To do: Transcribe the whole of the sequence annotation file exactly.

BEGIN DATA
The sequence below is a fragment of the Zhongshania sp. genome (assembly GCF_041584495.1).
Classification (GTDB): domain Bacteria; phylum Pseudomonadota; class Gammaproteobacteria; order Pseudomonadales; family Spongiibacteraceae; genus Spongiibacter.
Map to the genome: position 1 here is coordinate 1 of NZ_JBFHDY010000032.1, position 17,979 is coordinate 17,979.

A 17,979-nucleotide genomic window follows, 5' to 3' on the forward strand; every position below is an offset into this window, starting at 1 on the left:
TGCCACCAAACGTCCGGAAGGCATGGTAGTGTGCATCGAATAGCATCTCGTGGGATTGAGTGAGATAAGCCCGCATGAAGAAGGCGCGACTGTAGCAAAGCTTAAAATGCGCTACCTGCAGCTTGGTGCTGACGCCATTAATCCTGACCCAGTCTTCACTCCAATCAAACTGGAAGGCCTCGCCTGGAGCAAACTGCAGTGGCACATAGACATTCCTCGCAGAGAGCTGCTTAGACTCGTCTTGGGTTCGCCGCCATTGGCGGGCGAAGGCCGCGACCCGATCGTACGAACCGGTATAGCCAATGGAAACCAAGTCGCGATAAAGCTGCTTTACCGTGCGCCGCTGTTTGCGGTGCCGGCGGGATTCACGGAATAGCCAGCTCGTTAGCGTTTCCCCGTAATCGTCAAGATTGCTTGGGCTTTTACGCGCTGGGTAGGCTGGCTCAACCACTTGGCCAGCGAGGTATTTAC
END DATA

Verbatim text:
The sequence below is a fragment of the Zhongshania sp. genome (assembly GCF_041584495.1).
Classification (GTDB): domain Bacteria; phylum Pseudomonadota; class Gammaproteobacteria; order Pseudomonadales; family Spongiibacteraceae; genus Spongiibacter.
Map to the genome: position 1 here is coordinate 1 of NZ_JBFHDY010000032.1, position 17,979 is coordinate 17,979.

A 17,979-nucleotide genomic window follows, 5' to 3' on the forward strand; every position below is an offset into this window, starting at 1 on the left:
TGCCACCAAACGTCCGGAAGGCATGGTAGTGTGCATCGAATAGCATCTCGTGGGATTGAGTGAGATAAGCCCGCATGAAGAAGGCGCGACTGTAGCAAAGCTTAAAATGCGCTACCTGCAGCTTGGTGCTGACGCCATTAATCCTGACCCAGTCTTCACTCCAATCAAACTGGAAGGCCTCGCCTGGAGCAAACTGCAGTGGCACATAGACATTCCTCGCAGAGAGCTGCTTAGACTCGTCTTGGGTTCGCCGCCATTGGCGGGCGAAGGCCGCGACCCGATCGTACGAACCGGTATAGCCAATGGAAACCAAGTCGCGATAAAGCTGCTTTACCGTGCGCCGCTGTTTGCGGTGCCGGCGGGATTCACGGAATAGCCAGCTCGTTAGCGTTTCCCCGTAATCGTCAAGATTGCTTGGGCTTTTACGCGCTGGGTAGGCTGGCTCAACCACTTGGCCAGCGAGGTATTTAC